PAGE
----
The most favorable binary systems for planets are those in which both stars are around 80% of the sun’s size. They’re also fairly close to each other. The minimum stable radius for a planet in a binary system is 2-4 times larger than [… sorry didn’t catch this. I think it’s Jupiter. Wikipedia indicates this would be correct. If the planet is a gas giant, it may not support life, but its moons might. Smaller stars would accommodate smaller planets, but the planets may not be habitable, depending on their orbits and the relative light and heat they receive from their suns.]

They probably didn’t form in their current orbit. There’s an instability in binary systems which could result in the planet spiralling into one of the stars, or being flung out of the system. Planets in binary systems would move around unless they could find a stable orbit.

There are also mismatched binary systems. A blue giant with a red dwarf, for example, or a sun-type star with a black hole.

And that was time.

For more information: If you Google the term circum-binary systems, you will find a lot. Navigate to dependable sources, like NASA, or Space.com (unlike yours truly). Or head for fun but dependable sites like Phil Plait’s Bad Astronomy column, currently hosted by Blastr.

Next week: we’re terraforming terra 🙂

Until next I blog, be well, be kind, and stay strong.

Thoughty Thursday: Things that made me go hmmmm on the interwebz, Aug 21-27, 2016

Brain food for creatives.

Kayla Brandon shares Heather Cross’s letter to the media on their (non) response to the Louisiana flooding. Independent journal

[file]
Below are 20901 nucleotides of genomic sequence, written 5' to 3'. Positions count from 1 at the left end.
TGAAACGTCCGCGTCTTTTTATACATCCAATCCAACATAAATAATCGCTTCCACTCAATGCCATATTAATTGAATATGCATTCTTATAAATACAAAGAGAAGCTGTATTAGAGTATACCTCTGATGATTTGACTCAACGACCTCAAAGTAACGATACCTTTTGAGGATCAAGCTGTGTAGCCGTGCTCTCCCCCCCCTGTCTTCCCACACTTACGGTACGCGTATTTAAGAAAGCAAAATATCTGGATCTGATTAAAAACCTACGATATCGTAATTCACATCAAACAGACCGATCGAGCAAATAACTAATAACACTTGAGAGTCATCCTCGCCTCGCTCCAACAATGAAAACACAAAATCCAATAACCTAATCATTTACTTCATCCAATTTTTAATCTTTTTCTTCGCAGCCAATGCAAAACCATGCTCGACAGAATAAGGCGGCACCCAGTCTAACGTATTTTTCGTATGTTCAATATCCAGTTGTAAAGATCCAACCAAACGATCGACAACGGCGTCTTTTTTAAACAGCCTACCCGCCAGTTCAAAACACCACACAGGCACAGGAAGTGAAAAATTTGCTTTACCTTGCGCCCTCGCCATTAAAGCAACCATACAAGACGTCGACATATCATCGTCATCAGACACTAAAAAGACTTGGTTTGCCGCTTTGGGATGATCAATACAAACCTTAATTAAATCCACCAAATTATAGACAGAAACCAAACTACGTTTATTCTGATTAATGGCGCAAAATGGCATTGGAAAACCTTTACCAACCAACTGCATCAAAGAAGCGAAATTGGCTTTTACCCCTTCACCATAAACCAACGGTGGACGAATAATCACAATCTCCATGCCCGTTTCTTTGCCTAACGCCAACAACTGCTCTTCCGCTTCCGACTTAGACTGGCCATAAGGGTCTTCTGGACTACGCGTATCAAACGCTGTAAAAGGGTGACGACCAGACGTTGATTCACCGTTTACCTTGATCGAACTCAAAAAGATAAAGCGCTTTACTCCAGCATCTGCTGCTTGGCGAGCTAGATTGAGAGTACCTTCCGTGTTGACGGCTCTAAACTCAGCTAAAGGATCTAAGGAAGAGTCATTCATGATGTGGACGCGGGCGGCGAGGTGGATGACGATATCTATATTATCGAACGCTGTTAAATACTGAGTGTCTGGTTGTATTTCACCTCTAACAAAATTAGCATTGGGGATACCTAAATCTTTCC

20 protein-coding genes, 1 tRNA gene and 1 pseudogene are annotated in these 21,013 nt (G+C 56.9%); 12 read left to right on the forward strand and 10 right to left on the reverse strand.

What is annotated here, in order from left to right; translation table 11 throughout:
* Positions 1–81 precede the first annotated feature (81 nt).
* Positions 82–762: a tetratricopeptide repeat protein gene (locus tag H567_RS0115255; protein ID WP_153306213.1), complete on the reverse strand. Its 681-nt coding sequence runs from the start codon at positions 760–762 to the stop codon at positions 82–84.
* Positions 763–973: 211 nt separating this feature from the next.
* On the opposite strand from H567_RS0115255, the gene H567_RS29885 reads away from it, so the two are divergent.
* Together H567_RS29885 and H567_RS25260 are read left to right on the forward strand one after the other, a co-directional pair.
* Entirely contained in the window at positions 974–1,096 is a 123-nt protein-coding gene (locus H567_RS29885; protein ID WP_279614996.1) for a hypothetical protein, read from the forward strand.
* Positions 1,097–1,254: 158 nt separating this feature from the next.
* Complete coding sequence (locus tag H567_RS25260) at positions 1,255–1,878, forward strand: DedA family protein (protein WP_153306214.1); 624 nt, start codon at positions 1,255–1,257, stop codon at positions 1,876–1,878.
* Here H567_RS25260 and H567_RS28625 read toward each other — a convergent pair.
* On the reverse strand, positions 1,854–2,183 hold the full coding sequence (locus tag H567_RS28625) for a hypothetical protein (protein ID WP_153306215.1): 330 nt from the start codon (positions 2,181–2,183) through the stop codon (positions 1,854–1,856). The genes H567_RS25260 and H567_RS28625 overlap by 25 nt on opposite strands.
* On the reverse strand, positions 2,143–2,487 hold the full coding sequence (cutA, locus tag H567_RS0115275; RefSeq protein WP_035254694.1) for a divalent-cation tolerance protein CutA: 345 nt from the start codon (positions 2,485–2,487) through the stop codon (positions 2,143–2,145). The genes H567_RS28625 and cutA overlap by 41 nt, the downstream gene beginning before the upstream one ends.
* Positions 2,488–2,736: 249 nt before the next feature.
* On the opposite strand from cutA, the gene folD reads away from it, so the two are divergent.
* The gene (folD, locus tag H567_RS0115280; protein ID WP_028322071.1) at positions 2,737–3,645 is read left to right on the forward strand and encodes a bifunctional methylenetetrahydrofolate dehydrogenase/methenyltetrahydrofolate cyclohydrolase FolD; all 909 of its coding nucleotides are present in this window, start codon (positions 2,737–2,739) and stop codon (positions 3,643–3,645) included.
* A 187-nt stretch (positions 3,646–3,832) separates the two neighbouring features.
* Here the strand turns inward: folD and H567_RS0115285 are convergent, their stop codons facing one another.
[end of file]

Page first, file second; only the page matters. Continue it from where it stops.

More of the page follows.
Makare Chi rounds up the studies on police violence and racial bias for Vanity Fair.

Prime Minister Justin Trudeau writes a letter in support of One’s #PovertyIsSexist campaign.

Watch Kristen McCrea create one of Sudbury’s newest murals for the Up Here Festival. The Northern Life

The Scotsman presents the history of Scotland in nine maps.

Rob Bricken invites you to find out what third-century China thought about the Roman Empire. i09

Lily Kuo reports that the destruction of historical artefacts is now a war crime and perpetrators are being charged. Quartz

The strange folk custom of telling the bees of a family death is explored on Ask A Mortician’s “Morbid Minute.”

 

This article on your aging muscles will terrify you, but it just might change your life. Ginny Graves for Prevention. I’m walking more, I’ll tell you what 😉

Want the secret of happiness? Stay curious. Laura Garnett for Inc.

The Right By You campaign created three videos busting the myths of youth suicide prevention. Important stuff.

Kendra Syrdal wrote this wonderful piece on what it means to love a woman who’s used to being on her own for Thought catalog. I shared it with a particular singleton friend in mind, but the applies to any woman who’s become her own person prior to embarking on a new relationship.

Captain Awkward answers a couple of letters from two women whose groups of friends inexplicably cling to creepy dudes despite the potential for harassment and abuse they present. Important reading for any feminist.

Rebecca Boyle covers the epochal discovery of a potentially habitable planet orbiting our neighbouring star. The Atlantic

Will genome editing transform the world? Oxford Academic

 

Do plants think? It’s okay to be smart.

 

Time to get that mental corn a-poppin’!

Write away until Saturday.

And be well.

Hugs.

Thoughty Thursday